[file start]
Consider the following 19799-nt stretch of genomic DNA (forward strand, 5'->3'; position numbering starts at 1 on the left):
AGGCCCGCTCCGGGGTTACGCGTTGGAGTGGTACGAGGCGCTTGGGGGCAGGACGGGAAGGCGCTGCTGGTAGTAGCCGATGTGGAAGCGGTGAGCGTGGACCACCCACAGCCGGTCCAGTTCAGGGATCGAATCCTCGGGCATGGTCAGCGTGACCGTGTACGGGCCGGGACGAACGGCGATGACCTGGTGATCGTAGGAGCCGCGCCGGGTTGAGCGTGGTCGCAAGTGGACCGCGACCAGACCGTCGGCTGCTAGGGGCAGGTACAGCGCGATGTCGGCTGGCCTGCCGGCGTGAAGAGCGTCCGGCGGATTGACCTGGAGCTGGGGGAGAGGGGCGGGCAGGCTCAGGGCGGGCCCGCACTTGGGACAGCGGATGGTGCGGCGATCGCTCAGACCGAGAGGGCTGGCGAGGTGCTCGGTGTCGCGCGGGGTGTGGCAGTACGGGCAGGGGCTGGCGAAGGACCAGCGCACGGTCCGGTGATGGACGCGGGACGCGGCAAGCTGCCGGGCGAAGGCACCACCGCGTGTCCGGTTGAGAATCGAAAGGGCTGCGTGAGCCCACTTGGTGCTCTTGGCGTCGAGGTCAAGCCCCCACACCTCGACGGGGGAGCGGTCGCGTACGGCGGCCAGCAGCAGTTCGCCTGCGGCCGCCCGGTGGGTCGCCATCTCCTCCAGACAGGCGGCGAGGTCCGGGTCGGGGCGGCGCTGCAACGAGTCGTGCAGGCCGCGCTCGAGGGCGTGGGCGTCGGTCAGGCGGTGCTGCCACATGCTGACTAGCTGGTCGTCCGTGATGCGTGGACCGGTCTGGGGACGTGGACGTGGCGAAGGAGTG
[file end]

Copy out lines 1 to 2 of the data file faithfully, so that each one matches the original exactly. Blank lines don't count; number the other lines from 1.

Consider the following 19799-nt stretch of genomic DNA (forward strand, 5'->3'; position numbering starts at 1 on the left):
AGGCCCGCTCCGGGGTTACGCGTTGGAGTGGTACGAGGCGCTTGGGGGCAGGACGGGAAGGCGCTGCTGGTAGTAGCCGATGTGGAAGCGGTGAGCGTGGACCACCCACAGCCGGTCCAGTTCAGGGATCGAATCCTCGGGCATGGTCAGCGTGACCGTGTACGGGCCGGGACGAACGGCGATGACCTGGTGATCGTAGGAGCCGCGCCGGGTTGAGCGTGGTCGCAAGTGGACCGCGACCAGACCGTCGGCTGCTAGGGGCAGGTACAGCGCGATGTCGGCTGGCCTGCCGGCGTGAAGAGCGTCCGGCGGATTGACCTGGAGCTGGGGGAGAGGGGCGGGCAGGCTCAGGGCGGGCCCGCACTTGGGACAGCGGATGGTGCGGCGATCGCTCAGACCGAGAGGGCTGGCGAGGTGCTCGGTGTCGCGCGGGGTGTGGCAGTACGGGCAGGGGCTGGCGAAGGACCAGCGCACGGTCCGGTGATGGACGCGGGACGCGGCAAGCTGCCGGGCGAAGGCACCACCGCGTGTCCGGTTGAGAATCGAAAGGGCTGCGTGAGCCCACTTGGTGCTCTTGGCGTCGAGGTCAAGCCCCCACACCTCGACGGGGGAGCGGTCGCGTACGGCGGCCAGCAGCAGTTCGCCTGCGGCCGCCCGGTGGGTCGCCATCTCCTCCAGACAGGCGGCGAGGTCCGGGTCGGGGCGGCGCTGCAACGAGTCGTGCAGGCCGCGCTCGAGGGCGTGGGCGTCGGTCAGGCGGTGCTGCCACATGCTGACTAGCTGGTCGTCCGTGATGCGTGGACCGGTCTGGGGACGTGGACGTGGCGAAGGAGTG